Translating the titles of legislation. In common law systems (such as those of England and Wales, Northern Ireland, Ireland, the United States, Australia and India), titles of legislative acts customarily appear in a form which is concise, avoids the use of relative clauses, contains few prepositions, and — with the exception of brackets — is largely devoid of punctuation.


  • Police (Complaints and Conduct) Act 2012
  • The European Parliamentary Elections (Returning Officers’ and Local Returning Officers’ Charges) (Great Britain and Gibraltar) Order 2014
  • Contract Cleaning Joint Labour Committee Establishment (Amendment) Order 2014

Titles of legislative acts in other systems (those of most EU Member States) tend to be explicit and descriptive and may contain several relative clauses. Their structure is in some cases governed by rules prescribing the use of specific phrases, prepositions, punctuation, etc.


  • Loi modifiant la loi relative à la protection des animaux
  • Rozporządzenie Ministra Finansów z dnia 24 czerwca 2011 r. zmieniające rozporządzenie w sprawie kryteriów i warunków technicznych, którym muszą odpowiadać kasy rejestrujące oraz warunków ich stosowania

These descriptive titles can often be neatly translated into English by inverting the word order so that they appear in the more concise form customary in common law countries.

Examples (from French, but equally applicable to many languages):

  • Loi concernant les chèques, Cheques Act
  • Loi no. 66-537 du 24 juillet 1966 sur les sociétés commerciales, Commercial Business Associations Act No. 66-537 of 24 July 1966
  • Loi abrogeant l’article 77 du Code civil, Civil Code (Article 77) Repeal Act
  • Loi modifiant la loi relative à la protection des animaux, Protection of Animals (Amendment) Act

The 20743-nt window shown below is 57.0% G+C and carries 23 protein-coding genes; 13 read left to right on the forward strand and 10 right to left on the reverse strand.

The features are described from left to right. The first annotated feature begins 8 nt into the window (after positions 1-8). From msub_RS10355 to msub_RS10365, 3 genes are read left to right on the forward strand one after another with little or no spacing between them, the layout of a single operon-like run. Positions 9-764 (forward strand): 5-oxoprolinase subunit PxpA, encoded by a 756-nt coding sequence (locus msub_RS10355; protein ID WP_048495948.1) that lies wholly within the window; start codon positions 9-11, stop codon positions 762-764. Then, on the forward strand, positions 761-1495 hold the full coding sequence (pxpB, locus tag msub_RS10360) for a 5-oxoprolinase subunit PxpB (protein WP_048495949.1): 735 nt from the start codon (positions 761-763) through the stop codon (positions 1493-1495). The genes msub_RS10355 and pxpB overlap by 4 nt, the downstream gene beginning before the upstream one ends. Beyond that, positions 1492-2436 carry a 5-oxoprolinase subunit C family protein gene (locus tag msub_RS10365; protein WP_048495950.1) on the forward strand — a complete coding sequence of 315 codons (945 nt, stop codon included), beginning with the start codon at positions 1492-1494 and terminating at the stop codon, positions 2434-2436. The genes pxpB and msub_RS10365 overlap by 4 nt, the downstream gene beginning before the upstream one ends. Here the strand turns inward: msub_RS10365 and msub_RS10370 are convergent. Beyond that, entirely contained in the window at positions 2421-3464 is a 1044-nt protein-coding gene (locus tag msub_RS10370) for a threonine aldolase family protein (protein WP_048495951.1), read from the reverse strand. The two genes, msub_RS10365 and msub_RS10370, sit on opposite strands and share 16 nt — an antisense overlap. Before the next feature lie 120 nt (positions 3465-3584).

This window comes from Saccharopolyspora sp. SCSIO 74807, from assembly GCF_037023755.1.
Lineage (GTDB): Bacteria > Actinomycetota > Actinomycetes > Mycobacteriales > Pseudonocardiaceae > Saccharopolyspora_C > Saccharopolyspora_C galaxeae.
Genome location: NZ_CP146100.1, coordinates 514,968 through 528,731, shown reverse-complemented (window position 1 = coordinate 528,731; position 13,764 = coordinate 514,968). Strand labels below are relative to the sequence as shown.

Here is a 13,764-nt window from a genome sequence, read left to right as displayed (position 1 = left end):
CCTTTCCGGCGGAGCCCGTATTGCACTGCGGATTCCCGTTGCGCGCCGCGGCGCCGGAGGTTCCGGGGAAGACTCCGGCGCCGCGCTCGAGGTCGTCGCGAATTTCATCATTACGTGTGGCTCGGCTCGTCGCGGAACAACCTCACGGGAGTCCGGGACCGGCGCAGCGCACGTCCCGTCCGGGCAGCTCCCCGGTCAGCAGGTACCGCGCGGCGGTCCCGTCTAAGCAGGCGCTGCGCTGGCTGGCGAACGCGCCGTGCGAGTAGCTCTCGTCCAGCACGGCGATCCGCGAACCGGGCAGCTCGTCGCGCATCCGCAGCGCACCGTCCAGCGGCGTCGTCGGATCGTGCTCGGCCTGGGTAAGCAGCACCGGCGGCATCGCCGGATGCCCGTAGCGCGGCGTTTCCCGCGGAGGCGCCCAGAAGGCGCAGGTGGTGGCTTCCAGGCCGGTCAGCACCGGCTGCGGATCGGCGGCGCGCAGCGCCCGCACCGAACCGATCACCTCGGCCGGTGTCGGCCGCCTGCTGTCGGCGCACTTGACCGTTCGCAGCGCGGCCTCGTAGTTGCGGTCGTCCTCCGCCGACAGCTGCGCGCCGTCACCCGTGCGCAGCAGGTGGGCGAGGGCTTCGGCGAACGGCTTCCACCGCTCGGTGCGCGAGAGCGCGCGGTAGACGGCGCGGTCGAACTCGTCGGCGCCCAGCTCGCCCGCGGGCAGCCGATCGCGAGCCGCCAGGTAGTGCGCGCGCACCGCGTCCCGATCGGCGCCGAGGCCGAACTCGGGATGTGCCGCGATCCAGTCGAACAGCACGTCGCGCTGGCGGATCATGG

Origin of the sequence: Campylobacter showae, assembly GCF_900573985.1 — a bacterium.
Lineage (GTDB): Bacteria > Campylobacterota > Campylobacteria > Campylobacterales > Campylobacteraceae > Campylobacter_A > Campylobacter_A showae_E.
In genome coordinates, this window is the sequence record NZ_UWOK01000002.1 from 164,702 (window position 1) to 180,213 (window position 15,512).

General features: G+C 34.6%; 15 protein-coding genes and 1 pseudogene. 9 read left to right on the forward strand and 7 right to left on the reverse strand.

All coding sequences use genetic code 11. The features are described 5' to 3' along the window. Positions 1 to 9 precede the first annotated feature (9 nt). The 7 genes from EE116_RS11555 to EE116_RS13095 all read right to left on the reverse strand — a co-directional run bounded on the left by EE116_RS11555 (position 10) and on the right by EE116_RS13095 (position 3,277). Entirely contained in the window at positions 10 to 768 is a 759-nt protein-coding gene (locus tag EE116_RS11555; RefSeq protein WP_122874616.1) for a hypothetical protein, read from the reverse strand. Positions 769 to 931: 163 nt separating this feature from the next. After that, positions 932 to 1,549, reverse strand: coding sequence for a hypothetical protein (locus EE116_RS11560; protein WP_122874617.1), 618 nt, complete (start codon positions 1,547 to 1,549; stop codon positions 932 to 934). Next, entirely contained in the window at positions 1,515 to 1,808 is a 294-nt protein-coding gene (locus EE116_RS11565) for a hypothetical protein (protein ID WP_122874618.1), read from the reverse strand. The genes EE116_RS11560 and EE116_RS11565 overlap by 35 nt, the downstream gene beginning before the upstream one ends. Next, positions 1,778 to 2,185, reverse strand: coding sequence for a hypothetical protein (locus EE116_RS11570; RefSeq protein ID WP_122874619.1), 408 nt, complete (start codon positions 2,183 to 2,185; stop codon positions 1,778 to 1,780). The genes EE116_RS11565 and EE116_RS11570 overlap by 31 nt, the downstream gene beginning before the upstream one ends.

Alternatively, and in particular if this procedure becomes unmanageable or if you feel the reader might be confused, it may be preferable to follow the structure of the original language:


  • Loi abrogeant l’article 77 du Code civil, Act repealing Article 77 of the Civil Code

To avoid a top-heavy or bottom-heavy title it may sometimes be possible to combine these styles, as in the title of this piece of US legislation: 1997 Emergency Supplemental Appropriations Act for Recovery from Natural Disasters, and for Overseas Peacekeeping Efforts, Including Those in Bosnia.

To sum up, the options for Loi d’orientation et de programmation relatif à la politique de développement et de solidarité internationale include:

  • the concise common-law format: Development and International Solidarity Policy (Guidance and Planning) Act;
  • the descriptive format: Act governing guidance and planning for policy on development and international solidarity;
  • a mixed format (here with initial capitalisation to emphasise that it is a title): Guidance and Planning Act for Development and International Solidarity Policy.

When deciding which style to adopt you should always bear in mind the need for consistency, clarity and readability.

Act vs law. Either is acceptable in translations, provided you are consistent.

Note that act is a more natural translation for the title of a law, e.g. la loi sur les sociétés = the Companies Act, while law is better in a description, e.g. la loi sur les sociétés = the French law governing companies.

Bill vs draft act/law. Prefer ‘draft act/law’.

Law gazettes, official gazettes and official journals. For general references to such publications, use these three terms in accordance with the ‘Note to readers’ in Access to legislation in Europe — Guide to the legal gazettes and other official information sources in the European Union and the European Free Trade Association (substituting law gazette for legal gazette). For references to specific national publications, follow the advice given in the Country Compendium (if any), or the general advice from here. Where an English translation is used in the country itself, it should be preferred to the word-for-word translation used in the above-mentioned guide.

© European Union

Leave a Reply

Your email address will not be published.